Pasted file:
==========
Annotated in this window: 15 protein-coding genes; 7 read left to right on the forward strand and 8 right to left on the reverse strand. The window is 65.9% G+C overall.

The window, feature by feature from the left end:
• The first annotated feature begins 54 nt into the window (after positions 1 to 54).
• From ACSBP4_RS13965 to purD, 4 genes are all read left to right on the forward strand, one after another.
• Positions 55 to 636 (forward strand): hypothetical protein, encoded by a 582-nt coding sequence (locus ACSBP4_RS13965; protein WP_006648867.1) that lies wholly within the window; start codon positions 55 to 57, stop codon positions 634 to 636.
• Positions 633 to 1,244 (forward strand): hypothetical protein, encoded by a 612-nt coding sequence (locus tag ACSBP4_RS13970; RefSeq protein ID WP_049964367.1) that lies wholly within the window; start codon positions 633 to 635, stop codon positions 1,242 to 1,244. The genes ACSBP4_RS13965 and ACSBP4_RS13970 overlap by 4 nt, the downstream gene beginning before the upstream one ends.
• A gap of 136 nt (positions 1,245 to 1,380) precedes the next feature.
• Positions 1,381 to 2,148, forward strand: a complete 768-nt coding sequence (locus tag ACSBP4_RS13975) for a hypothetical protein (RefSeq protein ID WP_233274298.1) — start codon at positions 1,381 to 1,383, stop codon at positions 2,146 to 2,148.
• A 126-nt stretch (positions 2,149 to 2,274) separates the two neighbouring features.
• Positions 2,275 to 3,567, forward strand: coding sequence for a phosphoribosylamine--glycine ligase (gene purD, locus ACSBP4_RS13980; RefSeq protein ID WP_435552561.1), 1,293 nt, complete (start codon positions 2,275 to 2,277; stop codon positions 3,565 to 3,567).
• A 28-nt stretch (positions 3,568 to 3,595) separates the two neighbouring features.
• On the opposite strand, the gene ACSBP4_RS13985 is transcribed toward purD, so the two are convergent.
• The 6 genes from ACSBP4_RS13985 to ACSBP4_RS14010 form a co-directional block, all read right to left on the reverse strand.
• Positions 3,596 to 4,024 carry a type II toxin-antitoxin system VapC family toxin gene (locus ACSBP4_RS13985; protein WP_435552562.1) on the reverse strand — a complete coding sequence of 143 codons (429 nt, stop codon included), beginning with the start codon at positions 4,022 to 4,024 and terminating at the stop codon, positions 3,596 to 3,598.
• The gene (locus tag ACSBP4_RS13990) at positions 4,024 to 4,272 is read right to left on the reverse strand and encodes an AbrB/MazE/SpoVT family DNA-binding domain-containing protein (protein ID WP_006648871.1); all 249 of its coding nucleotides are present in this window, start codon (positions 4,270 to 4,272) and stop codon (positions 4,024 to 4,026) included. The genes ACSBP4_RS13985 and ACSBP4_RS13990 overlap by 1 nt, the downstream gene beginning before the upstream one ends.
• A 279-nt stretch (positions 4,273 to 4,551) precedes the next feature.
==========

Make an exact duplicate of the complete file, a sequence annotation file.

Annotated in this window: 15 protein-coding genes; 7 read left to right on the forward strand and 8 right to left on the reverse strand. The window is 65.9% G+C overall.

The window, feature by feature from the left end:
• The first annotated feature begins 54 nt into the window (after positions 1 to 54).
• From ACSBP4_RS13965 to purD, 4 genes are all read left to right on the forward strand, one after another.
• Positions 55 to 636 (forward strand): hypothetical protein, encoded by a 582-nt coding sequence (locus ACSBP4_RS13965; protein WP_006648867.1) that lies wholly within the window; start codon positions 55 to 57, stop codon positions 634 to 636.
• Positions 633 to 1,244 (forward strand): hypothetical protein, encoded by a 612-nt coding sequence (locus tag ACSBP4_RS13970; RefSeq protein ID WP_049964367.1) that lies wholly within the window; start codon positions 633 to 635, stop codon positions 1,242 to 1,244. The genes ACSBP4_RS13965 and ACSBP4_RS13970 overlap by 4 nt, the downstream gene beginning before the upstream one ends.
• A gap of 136 nt (positions 1,245 to 1,380) precedes the next feature.
• Positions 1,381 to 2,148, forward strand: a complete 768-nt coding sequence (locus tag ACSBP4_RS13975) for a hypothetical protein (RefSeq protein ID WP_233274298.1) — start codon at positions 1,381 to 1,383, stop codon at positions 2,146 to 2,148.
• A 126-nt stretch (positions 2,149 to 2,274) separates the two neighbouring features.
• Positions 2,275 to 3,567, forward strand: coding sequence for a phosphoribosylamine--glycine ligase (gene purD, locus ACSBP4_RS13980; RefSeq protein ID WP_435552561.1), 1,293 nt, complete (start codon positions 2,275 to 2,277; stop codon positions 3,565 to 3,567).
• A 28-nt stretch (positions 3,568 to 3,595) separates the two neighbouring features.
• On the opposite strand, the gene ACSBP4_RS13985 is transcribed toward purD, so the two are convergent.
• The 6 genes from ACSBP4_RS13985 to ACSBP4_RS14010 form a co-directional block, all read right to left on the reverse strand.
• Positions 3,596 to 4,024 carry a type II toxin-antitoxin system VapC family toxin gene (locus ACSBP4_RS13985; protein WP_435552562.1) on the reverse strand — a complete coding sequence of 143 codons (429 nt, stop codon included), beginning with the start codon at positions 4,022 to 4,024 and terminating at the stop codon, positions 3,596 to 3,598.
• The gene (locus tag ACSBP4_RS13990) at positions 4,024 to 4,272 is read right to left on the reverse strand and encodes an AbrB/MazE/SpoVT family DNA-binding domain-containing protein (protein ID WP_006648871.1); all 249 of its coding nucleotides are present in this window, start codon (positions 4,270 to 4,272) and stop codon (positions 4,024 to 4,026) included. The genes ACSBP4_RS13985 and ACSBP4_RS13990 overlap by 1 nt, the downstream gene beginning before the upstream one ends.
• A 279-nt stretch (positions 4,273 to 4,551) precedes the next feature.